Declining Internal Migration: A Rise in Immobility or a Fall in Repeat Migration?

Jing Wu , University of Queensland
Aude Bernard , University of Queensland

Despite being one of the most migratory countries, the level of internal migration in the United States has steadily declined since the 1980s. However, our understanding of this trend remains constrained by reliance on repeated cross-sectional data, which do not permit disaggregating migration behaviour by move order. Thus, it is unclear whether this decline is the result of an increase in lifetime immobility, a decline in repeat migration, or a combination of both. Answering this question will shed new light on the socio-economic implications of this downward trend. Drawing on longitudinal data from the Panel Study of Income Dynamics, we follow seven five-year cohorts born between 1950-54 and 1980-84 and examine their migration behaviour from age 18 to 35 between 1968 and 2019. We establish the relative contribution of changes in the incidence of immobility, one-time migration and repeat migration to the decline in internal migration. We also distinguish between interstate and intercounty migration and further differentiate between return and onward migration. Finally, we use regression-based decomposition analysis to establish whether changes in the incidence of repeat migration and immobility are due to changes in population composition or migration behaviour. Findings in this study are relevant to Europe, where the diversity of internal migration trends remains poorly understood.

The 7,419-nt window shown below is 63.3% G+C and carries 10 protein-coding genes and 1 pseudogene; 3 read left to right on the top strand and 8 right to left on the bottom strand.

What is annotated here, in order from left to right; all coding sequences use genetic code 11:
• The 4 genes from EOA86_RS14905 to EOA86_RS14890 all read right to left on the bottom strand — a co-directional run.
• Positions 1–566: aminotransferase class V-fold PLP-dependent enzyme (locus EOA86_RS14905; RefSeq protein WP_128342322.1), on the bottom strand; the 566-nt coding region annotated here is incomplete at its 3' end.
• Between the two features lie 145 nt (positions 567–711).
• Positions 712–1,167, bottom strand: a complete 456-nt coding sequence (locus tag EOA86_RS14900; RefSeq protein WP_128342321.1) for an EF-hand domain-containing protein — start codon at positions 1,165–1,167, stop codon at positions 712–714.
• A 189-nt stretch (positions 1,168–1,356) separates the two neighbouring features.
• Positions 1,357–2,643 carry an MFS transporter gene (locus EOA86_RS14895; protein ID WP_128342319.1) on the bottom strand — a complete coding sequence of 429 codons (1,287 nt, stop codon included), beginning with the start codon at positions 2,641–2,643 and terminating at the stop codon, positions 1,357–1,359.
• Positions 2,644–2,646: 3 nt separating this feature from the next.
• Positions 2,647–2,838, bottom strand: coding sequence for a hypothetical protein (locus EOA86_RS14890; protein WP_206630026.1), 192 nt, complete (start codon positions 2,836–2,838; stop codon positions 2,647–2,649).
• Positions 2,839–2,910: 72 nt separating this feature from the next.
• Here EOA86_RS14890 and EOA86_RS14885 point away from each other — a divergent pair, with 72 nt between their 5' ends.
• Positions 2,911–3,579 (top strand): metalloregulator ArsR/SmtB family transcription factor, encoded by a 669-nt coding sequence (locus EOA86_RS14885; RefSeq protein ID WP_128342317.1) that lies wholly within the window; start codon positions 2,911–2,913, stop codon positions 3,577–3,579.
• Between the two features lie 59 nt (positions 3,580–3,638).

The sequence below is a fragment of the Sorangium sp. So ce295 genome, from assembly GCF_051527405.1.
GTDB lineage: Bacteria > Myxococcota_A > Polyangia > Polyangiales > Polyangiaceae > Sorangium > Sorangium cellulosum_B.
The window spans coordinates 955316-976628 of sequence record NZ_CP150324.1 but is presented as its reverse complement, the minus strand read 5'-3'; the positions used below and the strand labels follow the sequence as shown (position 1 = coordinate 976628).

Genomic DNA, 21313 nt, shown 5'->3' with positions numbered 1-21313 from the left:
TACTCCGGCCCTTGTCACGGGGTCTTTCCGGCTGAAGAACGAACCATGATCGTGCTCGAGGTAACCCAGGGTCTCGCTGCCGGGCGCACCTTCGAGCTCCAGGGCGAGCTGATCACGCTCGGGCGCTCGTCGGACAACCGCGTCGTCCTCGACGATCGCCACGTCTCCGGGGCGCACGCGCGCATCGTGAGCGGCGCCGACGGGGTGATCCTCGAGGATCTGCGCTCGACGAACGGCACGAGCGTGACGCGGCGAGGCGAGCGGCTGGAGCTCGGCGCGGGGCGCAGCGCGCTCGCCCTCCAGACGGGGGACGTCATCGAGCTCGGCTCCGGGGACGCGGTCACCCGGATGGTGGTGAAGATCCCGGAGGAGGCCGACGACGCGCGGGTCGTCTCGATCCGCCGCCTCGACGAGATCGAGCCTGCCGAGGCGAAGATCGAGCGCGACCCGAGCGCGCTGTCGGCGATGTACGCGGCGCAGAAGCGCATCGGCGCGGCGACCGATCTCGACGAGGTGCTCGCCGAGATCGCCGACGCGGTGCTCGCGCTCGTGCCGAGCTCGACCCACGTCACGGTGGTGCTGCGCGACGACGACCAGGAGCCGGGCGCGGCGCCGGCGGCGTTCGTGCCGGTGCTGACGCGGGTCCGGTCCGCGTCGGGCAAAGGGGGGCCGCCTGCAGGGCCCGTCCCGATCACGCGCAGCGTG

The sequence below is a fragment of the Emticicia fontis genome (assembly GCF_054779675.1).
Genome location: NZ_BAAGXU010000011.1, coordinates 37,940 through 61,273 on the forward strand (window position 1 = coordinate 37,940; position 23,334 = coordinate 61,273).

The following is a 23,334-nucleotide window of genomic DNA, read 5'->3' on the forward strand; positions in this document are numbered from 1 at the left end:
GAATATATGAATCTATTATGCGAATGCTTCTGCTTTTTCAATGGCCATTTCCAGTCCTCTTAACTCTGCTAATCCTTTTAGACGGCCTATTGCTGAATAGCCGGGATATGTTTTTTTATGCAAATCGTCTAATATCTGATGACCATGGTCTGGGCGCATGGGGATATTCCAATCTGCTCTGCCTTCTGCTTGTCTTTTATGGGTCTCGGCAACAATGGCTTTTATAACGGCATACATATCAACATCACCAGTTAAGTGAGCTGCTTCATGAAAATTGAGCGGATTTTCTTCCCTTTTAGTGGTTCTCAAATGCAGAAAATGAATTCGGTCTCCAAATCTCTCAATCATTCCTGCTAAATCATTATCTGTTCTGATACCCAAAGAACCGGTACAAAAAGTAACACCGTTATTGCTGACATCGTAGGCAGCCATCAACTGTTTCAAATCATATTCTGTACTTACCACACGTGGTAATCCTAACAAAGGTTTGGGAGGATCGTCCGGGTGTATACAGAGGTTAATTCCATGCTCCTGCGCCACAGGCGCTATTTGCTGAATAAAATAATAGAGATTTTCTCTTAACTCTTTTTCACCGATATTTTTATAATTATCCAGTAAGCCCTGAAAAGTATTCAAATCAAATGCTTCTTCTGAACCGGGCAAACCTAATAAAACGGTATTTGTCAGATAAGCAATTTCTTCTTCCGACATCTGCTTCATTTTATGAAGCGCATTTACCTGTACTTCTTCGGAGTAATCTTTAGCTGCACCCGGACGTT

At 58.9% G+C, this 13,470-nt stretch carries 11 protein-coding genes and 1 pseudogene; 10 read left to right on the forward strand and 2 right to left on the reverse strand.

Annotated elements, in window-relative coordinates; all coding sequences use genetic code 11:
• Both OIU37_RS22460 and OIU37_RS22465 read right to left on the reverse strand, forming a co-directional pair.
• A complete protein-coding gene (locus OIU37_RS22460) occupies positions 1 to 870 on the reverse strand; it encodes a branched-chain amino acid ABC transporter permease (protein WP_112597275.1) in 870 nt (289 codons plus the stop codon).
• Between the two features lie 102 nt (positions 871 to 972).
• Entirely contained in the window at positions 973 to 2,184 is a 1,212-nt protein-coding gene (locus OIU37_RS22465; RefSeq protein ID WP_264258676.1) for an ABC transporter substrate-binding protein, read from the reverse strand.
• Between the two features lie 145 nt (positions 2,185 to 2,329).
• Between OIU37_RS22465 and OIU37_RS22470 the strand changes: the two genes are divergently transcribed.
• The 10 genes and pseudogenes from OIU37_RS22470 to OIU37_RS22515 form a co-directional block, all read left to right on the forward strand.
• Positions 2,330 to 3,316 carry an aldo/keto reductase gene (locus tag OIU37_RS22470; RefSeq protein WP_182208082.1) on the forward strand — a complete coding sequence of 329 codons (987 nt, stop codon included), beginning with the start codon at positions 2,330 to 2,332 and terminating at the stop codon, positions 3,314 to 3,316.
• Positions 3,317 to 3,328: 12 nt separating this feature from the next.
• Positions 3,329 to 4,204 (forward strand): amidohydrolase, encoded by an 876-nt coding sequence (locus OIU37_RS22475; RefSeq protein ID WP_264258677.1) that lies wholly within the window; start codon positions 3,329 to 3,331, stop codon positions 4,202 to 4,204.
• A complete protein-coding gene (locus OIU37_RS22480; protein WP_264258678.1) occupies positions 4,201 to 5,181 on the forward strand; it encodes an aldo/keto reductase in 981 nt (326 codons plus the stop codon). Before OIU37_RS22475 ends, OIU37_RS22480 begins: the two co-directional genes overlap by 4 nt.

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 Presented in Session 51. Recent trends of internal migration